Inspiration comes right from Verdi
Antonio Casamento's little bistro, Rigoletto, mixes ''Sicilian attitude with the Tuscany culture.''
By MICHAEL CANNING and AMY SCHERZER, Times Staff Writers
© St. Petersburg Times
published October 18, 2002
ARIAS ON A PLATE? Why not, wonders Antonio Casamento.
The Sicily native will attempt just that with his new restaurant, Rigoletto.
Yes, it's a Verdi reference, one that he says "Will be quite easy for Americans to remember."
Tony, we have a hard time remembering who Billy Ray Cyrus is.
Anyway. Taking shape at the northwest corner of Gandy Boulevard and Himes Avenue, the little bistro already sports an inviting interior of peach stucco, dark wood and modern ceiling fixtures. Burgundy curtains and pictures of the mother country are pending. Casamento says it will seat 40.
Though he was born in Palermo, he was raised in Florence. "I've got a Sicilian attitude with the Tuscany culture." He studied at Tuscany's Ferdinando Martini hotel school and came to Tampa five years ago. Waiting tables at Primadonna and Donatello helped fuel his dream to open his place.
Given his northern Italian nurturing, Casamento says not to expect a lot of cream and tomato sauces. Look elsewhere for lasagna. Expect tagliata agli odori, panzanella, orecchiette asparagi tartufo.
Dinner entrees will range from $10 to $16. Beer and wine, but no lunch, will be offered.
Casamento expects to open by the end of the month.
* * *
HAO WAH YA DOING? Just fine, if you ask Hao Wah co-owner Ung Quach. The perennial South Tampa favorite for Chinese American buffet reopened Sept. 23 after a total rebuild begun in March.
Apparently Hao Wah's fans have the patience of Confucius. The buffet has been thronged on numerous occasions since reopening. "Business is really good," said Quach. "We've been overwhelmed at times."
The new restaurant at 1713 S Dale Mabry Highway is virtually the same size as the old one, but seems significantly bigger inside. Credit the high ceiling and open floor plan. Wood blinds, Chinese lantern shades on ceiling fixtures, and an impressive wood model junk boat indicate decor improvements.
But apparently to the relief of the faithful, much of what inhabits the buffet is familiar from the old days: grilled pork on rice vermicelli, bourbon chicken, honey chicken, honey potatoes (a Hao Wah innovation), red velvet cake. Pudding and Jell-O vats? Back in business.
Menu additions include sushi, and pho and lemongrass, two dishes that reflect the Quach family's Vietnamese background (though they are ethnic Chinese).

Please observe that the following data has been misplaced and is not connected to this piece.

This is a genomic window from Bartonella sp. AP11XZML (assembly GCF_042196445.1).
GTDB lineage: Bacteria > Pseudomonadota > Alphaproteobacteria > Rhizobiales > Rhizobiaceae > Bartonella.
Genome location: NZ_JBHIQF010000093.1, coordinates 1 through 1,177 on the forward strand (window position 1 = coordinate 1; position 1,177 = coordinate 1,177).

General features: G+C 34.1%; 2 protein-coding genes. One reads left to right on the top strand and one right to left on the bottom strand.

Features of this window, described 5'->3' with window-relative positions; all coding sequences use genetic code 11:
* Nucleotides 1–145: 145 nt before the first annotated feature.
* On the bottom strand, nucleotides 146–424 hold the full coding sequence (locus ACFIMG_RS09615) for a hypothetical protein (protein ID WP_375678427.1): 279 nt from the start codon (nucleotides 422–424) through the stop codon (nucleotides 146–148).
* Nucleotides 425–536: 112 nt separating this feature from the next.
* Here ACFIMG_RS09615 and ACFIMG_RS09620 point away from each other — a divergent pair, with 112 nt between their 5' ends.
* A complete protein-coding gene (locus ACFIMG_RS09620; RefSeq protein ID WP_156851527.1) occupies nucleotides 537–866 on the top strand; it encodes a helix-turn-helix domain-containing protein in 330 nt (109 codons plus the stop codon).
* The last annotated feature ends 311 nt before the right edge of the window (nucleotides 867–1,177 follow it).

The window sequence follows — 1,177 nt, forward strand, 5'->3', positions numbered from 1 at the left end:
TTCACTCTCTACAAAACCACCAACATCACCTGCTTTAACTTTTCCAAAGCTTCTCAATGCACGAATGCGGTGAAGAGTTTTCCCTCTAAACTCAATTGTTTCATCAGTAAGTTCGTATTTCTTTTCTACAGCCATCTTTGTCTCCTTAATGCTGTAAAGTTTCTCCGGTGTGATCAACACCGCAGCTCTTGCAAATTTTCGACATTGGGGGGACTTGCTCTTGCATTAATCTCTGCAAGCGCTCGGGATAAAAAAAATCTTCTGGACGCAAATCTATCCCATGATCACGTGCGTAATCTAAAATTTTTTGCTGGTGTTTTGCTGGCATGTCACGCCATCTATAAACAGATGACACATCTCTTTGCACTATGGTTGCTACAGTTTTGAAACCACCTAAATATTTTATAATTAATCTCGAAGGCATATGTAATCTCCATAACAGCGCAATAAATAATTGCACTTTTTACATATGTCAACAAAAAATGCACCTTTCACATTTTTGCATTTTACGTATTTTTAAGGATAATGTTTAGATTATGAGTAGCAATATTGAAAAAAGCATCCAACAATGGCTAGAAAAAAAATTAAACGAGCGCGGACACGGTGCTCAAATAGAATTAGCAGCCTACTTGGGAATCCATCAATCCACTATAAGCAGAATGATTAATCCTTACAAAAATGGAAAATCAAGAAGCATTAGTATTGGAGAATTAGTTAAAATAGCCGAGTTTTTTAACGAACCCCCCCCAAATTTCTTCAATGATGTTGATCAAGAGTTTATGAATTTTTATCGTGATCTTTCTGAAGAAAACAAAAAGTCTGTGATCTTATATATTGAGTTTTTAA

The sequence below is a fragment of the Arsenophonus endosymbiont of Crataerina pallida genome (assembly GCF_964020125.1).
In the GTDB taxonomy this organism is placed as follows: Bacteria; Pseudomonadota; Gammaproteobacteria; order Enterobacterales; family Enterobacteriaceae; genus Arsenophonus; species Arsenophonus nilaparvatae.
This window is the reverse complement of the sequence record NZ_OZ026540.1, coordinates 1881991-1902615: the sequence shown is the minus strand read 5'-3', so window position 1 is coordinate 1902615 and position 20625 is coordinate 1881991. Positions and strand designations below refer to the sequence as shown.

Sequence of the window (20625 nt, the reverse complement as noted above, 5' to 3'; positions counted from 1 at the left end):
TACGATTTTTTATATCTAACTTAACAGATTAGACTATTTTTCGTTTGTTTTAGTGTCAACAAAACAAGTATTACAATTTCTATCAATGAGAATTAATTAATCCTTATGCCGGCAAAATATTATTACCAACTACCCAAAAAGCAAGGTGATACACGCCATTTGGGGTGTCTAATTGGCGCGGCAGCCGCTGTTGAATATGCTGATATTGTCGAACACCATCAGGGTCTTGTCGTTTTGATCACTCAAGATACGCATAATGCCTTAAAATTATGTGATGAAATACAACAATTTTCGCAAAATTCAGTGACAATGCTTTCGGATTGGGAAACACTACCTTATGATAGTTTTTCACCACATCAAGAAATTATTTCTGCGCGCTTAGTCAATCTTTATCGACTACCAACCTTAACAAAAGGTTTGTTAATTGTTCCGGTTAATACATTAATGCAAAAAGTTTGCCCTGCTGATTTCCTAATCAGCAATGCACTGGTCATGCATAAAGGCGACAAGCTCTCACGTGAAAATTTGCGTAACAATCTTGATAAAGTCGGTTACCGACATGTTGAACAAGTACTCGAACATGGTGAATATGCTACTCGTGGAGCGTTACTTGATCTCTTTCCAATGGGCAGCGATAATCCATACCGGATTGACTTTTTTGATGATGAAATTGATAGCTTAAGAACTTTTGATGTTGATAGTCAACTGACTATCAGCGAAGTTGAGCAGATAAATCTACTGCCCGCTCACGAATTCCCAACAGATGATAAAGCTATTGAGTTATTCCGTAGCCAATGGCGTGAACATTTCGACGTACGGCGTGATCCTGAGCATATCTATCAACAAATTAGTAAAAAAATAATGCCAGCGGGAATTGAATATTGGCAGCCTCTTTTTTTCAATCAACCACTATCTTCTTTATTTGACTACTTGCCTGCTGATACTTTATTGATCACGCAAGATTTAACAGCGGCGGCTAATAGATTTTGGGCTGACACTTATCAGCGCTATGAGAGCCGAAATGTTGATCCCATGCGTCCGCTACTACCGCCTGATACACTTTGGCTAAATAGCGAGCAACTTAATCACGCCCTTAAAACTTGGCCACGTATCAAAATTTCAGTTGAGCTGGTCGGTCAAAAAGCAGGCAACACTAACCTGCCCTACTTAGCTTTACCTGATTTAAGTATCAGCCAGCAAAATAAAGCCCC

* * *
BEADS ON BAY TO BAY: Beadlejules, the new store is called.
It's a play on words, John Clarke explained to us: jules, for business partner and owner Julie Kozlowski and bead, for the new store's large selection of raw stock beads that customers can assemble for jewelry.
Oh, we said. And also like the movie, Beetlejuice. Right?
Clarke looked at us funny.
Anyway. Beadlejules, 3210 Bay to Bay Blvd., aspires to be a destination as much as a shop. It occupies the ground floor of a restored 1926 two-story house with a playful whimsy. Bright colors and fairy tale murals adorn the walls and furniture. Rooms are designated for beading stations, classes and craft parties, and retail space for Kozlowski's jewelry creations.
Glass, sterling silver, turquoise, crystal and various stones and charms are among the extensive selection.
Clarke said Beadlejules is slated to open Saturday with a grand opening planned for mid November.
* * *
SO LAY AT SOLEIL: Or stand up, if you prefer. You can get a tan either way at Soleil Tanning. Opening Nov. 2 at 3409C Bay to Bay Blvd., the salon will offer eight ways to get your rays. Or dyes, in some cases.
Co-owner Eric Fischman says Soleil's premier device will be the Mystic Tan, a UV-free stand up booth that sprays a fine mist of tanning dye over the client. A magnet under the floor supposedly speeds the skin's absorption of the dye. The whole process takes no longer than 60 seconds.
For traditionalists who feel it's just not tanning without UVs, the salon will offer the Super Cyclone, an eight-minute stand up booth; two Giant Sun eight-minute lay down beds; one Orbit/Onyx 10-minute bed; and three Dr. Kern 15-minute beds.
Fischman chose the site for a reason. For a tanning salon, "Basically you choose the same demographics as a Starbucks," he said. Wouldn't you know it? Soleil will be two doors down from Starbucks. Its other immediate neighbors at the Bay to Bay Centre plaza will be Monstah Lobstah, and the pending Louis Pappas Market and Cafe.
Fischman says WSSR-FM "Star 95.7" will broadcast from Soleil on opening day from 1 to 3 p.m.
-- Do you know something that should be everybody's business? Call 226-3382, or e-mail firstname.lastname@example.org.
Strut a peacock feather handbag, $40, left, or beaded mother of pearl purse, $76, two of the accessories to be found at Adria's, one of several boutiques sharing space at 4218 Henderson Blvd.
Three shop owners comprise Melange Trois Chic -- Adornment Unlimited (sterling and gemstone jewelry), MRI (fine gifts) and Adria's (clothing). School uniform shop the Golden Egg shares space, too. Call 288-0034 for hours.
-- AMY SCHERZER
City Times: The rest of the stories
What if over-40s had a bar?
Rack up the good times
Tinker celebrates 50-year heritage
All stars for charity
Big public companies buy two home builders in area
Finding beauty in steel
Top-notch nurse who traveled the world
Here come the streetcars
Fairy tale has a wry twist for youngsters
Post helps veteran in quest for medal
Crumbling kiosks may be getting overhaul
In memory of a real war hero
Drug sales and crime frustrate neighbors
Inspiration comes right from Verdi
Pints and piety
Meet some stay-at-home artists